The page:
Review
Read There are No Gods in North Korea for how the author beautifully captures the unmoored life of a traveller and the occasional need for a buoy.
Uri Tours (uritours.com) via Wikimedia Commons

Book: There Are No Gods in North Korea

Author: Anjaly Thomas

Publisher: Niyogi Books

Pages: 235

 

I have been in heaven. It's just as the Mahabharata teleseries had me believe. It's pure white. You can't see where the snow ends and the sky begins. Before I become the next trending topic, let me clarify. I was on a tram (technically a funicular railway), on the way down from the Cairngorm mountains, the highest mountain range in the British Isles. Let me back up a little to give you a better understanding. I was born and raised by the sea in tropical Kerala and the coldest place I had been in before that was Bangalore. The grand plan was to save up enough money to see my first snow in Scotland. 2009 turned out to be the coldest European winter in two decades and the Cairngorms the snowiest mountain in the region. 

Anyway, the tram was bringing me down from the 3500 ft view point. We came up and over a slope and I saw it. A white space. It was not a blanket of white. This was a white with depth, a white where you knew that one was snow and the other, sky, but you didn't know where one ended and the other began. And that's why I travel. To experience the atmosphere. To take in what it feels like to walk into the shallow, friendly ocean in the Sri Lankan south. To be humbled by the sheer volume of water that is Niagara. And to be surprised on the WC by a seat warmer on a wintery day in South Korea.

There are No Gods in North Korea by Anjaly Thomas is a travellogue of her experiences across Asia and Africa. Interestingly, this travellogue is not about destinations; it's about the meaning of travel and how travel transforms you. She travels in North Korea under the guise of a school teacher, she almost gets married to a Masai man in Kenya, she has a run-in with a Hippo in Uganda, she underestimates the Turkish winter and freezes and her adventures are exhilarating and endless. But for the author, travel means change, freedom and giving back to society. While she travels through exotic locations, she carries with her the will to contribute to those societies. She wasn't always as thoughtful. And then she met Safak Deniz who changed the course of her travel. And her.

Predictably, the most forbidden destination on the itinerary is of course the Democratic People's Republic of Korea. The North Korea Anjaly sees is a strictly scripted guided tour with no room for error. It's a country riddled with poverty where the guests are served lavish meals while the tour guides eat rice and kimchi in a separate room. Pyongyong, the capital city, has no street lights for lack of electricity. And only beautiful people get permits to live in Pyongyong. All guests are warned to toe the line for their own safety. Here, a simple act like dancing in the rain could get you arrested but for Anjaly that's a moment to feel alive. Anjaly's "first love as a traveller" however, has always been Africa. It's indifference, it's acceptance and it's magic have cast a spell on her so much so that she has returned many times over for hiking, camping, pub-crawling and volunteering.

Imagine feeling like the only person in the world. My favourite part of the book is when Anjaly goes in search of space. She transports you into the vastness that is Mongolia. In her words, "So big, so much, so far, so huge and till the end of the horizon there were only blue skies kissing the earth erupting in a colourful fusion of wild flowers. Edelweiss grew everywhere and so did buttercups and wild geranium, and to say that horses galloped among them in a big happy group is the ultimate compliment to the uniqueness of the place. We drove up the hills, through rivers, across fields filled with wildflowers. And oh, the wildflowers! I had been told it was wildflower season but I still wasn't prepared for meadows full of yellow, white, blue and purple."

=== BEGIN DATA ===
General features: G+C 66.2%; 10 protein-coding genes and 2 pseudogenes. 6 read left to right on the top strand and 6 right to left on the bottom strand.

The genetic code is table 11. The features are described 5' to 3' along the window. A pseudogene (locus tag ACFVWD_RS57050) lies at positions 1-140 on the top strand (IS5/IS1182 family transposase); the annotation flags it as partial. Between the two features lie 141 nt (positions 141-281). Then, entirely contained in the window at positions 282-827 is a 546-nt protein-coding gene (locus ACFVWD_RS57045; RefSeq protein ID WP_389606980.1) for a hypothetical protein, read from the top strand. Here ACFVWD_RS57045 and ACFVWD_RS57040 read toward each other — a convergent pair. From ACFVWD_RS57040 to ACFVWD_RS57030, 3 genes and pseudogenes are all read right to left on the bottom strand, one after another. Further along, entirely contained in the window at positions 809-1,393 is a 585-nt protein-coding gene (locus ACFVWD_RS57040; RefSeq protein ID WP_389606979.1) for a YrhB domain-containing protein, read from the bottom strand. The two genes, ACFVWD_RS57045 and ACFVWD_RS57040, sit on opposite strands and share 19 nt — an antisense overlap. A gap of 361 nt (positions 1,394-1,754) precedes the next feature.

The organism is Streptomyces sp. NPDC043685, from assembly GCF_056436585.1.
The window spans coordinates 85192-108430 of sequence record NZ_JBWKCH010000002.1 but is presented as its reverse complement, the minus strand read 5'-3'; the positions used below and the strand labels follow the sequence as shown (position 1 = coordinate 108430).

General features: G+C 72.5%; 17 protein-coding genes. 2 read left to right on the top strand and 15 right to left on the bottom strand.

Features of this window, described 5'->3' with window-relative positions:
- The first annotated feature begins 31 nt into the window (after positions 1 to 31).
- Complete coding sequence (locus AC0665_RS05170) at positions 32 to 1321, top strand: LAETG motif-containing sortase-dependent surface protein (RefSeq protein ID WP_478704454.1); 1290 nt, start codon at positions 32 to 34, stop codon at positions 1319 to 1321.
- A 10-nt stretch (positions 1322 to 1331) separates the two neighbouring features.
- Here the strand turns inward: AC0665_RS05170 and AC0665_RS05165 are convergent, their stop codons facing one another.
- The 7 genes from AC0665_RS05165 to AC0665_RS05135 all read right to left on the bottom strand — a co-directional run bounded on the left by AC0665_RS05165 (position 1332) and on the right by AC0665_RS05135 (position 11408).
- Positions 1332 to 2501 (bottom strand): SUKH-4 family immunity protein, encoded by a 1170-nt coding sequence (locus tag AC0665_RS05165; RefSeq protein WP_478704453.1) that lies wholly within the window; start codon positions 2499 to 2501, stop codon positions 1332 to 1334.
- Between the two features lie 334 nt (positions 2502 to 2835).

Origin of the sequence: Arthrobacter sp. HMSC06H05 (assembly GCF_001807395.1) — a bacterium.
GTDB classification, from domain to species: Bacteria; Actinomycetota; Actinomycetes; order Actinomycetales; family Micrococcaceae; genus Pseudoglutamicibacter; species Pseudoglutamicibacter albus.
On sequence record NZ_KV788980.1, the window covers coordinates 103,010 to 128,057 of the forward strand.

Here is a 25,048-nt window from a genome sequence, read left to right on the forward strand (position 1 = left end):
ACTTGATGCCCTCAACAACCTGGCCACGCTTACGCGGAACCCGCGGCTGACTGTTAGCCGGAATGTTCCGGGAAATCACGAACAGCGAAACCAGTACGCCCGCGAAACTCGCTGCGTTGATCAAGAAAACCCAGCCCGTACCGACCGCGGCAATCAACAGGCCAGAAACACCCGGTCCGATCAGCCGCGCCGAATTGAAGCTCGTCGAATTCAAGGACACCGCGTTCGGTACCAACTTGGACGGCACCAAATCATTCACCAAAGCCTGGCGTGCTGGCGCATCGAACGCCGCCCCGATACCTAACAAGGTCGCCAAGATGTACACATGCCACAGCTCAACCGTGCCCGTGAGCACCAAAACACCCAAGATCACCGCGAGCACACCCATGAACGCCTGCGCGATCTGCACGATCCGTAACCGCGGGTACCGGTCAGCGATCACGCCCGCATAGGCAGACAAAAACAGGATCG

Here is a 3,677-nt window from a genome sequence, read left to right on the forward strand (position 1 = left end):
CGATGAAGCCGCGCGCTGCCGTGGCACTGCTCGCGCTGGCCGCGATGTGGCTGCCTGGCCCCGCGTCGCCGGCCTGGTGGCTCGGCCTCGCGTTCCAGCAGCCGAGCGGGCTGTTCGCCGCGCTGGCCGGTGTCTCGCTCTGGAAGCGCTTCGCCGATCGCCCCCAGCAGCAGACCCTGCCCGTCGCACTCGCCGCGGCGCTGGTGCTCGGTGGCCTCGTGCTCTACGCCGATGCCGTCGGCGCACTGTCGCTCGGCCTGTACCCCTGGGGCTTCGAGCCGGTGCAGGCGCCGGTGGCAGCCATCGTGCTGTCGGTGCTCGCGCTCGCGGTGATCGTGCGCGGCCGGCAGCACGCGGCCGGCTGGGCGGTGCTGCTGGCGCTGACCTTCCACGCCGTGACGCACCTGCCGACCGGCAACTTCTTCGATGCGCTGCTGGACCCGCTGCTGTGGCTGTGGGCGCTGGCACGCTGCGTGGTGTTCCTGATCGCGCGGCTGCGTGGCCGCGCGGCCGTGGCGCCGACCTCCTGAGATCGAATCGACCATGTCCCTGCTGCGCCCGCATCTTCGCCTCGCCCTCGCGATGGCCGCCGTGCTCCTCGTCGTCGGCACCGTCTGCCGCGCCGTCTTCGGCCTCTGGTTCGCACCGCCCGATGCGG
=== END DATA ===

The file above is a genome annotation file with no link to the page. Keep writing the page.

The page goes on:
My  trips are usually planned for around two weeks. The first week is exhilarating. I am eating, hiking, experiencing, picture-taking. Being a creature of habit and a homebody, by the middle of week two I begin to miss my bed, my curd rice and all things familiar. By the last day, I am dragging my feet, ready to watch TV in the hotel room, missing the predictability of the daily grind. After all like Robert Frost says in Birches, 

"I'd like to get away from earth awhile

And then come back to it and begin over." 

Similarly, halfway through this book, the writing begins to shuffle its feet. The narrative becomes sluggish and repetitive. The author's call to backpackers to give back to communities in the countries they travel to is definitely noble. But it's impact is lost in ghastly editing, a charge that rests squarely on the shoulders of the publisher, Niyogi Books. They even have my pet peeve, confusing "lead" the metal for "led", the past tense of lead (as in lead the way). Towards the end of the book, it begins to read like a hurried journal entry made at the end of the day by a tired traveller.

Read There are No Gods in North Korea for how the author beautifully captures the unmoored life of a traveller and the occasional need for a buoy: "And again, I missed something I did not have. Something, to hold me to one place, any place on earth", she says. But if bad editing bothers you as much as it bothers me, stop and think twice about all your bad decisions before picking up this book to read. About travel, she repeatedly says, "visit without expecting anything". I couldn't agree more. Be flexible in your travel plans, be open to experiences, accept challenges and be ready for change because you will not be the same person on the other side of your journey.